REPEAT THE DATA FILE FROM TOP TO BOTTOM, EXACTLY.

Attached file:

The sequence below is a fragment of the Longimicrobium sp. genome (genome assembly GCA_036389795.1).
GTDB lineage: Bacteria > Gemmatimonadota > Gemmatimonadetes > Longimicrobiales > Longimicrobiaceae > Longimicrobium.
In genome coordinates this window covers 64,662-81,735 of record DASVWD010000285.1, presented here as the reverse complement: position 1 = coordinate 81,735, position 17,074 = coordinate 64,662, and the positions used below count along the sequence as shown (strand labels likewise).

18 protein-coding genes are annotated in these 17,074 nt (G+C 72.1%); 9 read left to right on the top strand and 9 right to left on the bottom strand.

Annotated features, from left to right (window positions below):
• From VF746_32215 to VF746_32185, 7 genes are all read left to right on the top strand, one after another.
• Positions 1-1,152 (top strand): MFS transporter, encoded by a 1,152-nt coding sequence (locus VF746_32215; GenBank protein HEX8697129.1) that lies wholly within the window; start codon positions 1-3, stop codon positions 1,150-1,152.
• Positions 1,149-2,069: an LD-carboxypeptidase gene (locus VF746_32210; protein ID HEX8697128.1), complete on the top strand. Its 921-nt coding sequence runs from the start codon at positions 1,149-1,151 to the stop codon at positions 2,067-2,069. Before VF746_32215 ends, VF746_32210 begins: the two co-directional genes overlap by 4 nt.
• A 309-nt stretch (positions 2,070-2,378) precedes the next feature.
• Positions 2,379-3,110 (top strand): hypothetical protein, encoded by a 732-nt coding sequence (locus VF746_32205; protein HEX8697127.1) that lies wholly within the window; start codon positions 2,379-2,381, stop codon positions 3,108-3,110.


The sequence below is a fragment of the Longimicrobium sp. genome (genome assembly GCA_036389795.1).
GTDB lineage: Bacteria > Gemmatimonadota > Gemmatimonadetes > Longimicrobiales > Longimicrobiaceae > Longimicrobium.
In genome coordinates this window covers 64,662-81,735 of record DASVWD010000285.1, presented here as the reverse complement: position 1 = coordinate 81,735, position 17,074 = coordinate 64,662, and the positions used below count along the sequence as shown (strand labels likewise).

18 protein-coding genes are annotated in these 17,074 nt (G+C 72.1%); 9 read left to right on the top strand and 9 right to left on the bottom strand.

Annotated features, from left to right (window positions below):
• From VF746_32215 to VF746_32185, 7 genes are all read left to right on the top strand, one after another.
• Positions 1-1,152 (top strand): MFS transporter, encoded by a 1,152-nt coding sequence (locus VF746_32215; GenBank protein HEX8697129.1) that lies wholly within the window; start codon positions 1-3, stop codon positions 1,150-1,152.
• Positions 1,149-2,069: an LD-carboxypeptidase gene (locus VF746_32210; protein ID HEX8697128.1), complete on the top strand. Its 921-nt coding sequence runs from the start codon at positions 1,149-1,151 to the stop codon at positions 2,067-2,069. Before VF746_32215 ends, VF746_32210 begins: the two co-directional genes overlap by 4 nt.
• A 309-nt stretch (positions 2,070-2,378) precedes the next feature.
• Positions 2,379-3,110 (top strand): hypothetical protein, encoded by a 732-nt coding sequence (locus VF746_32205; protein HEX8697127.1) that lies wholly within the window; start codon positions 2,379-2,381, stop codon positions 3,108-3,110.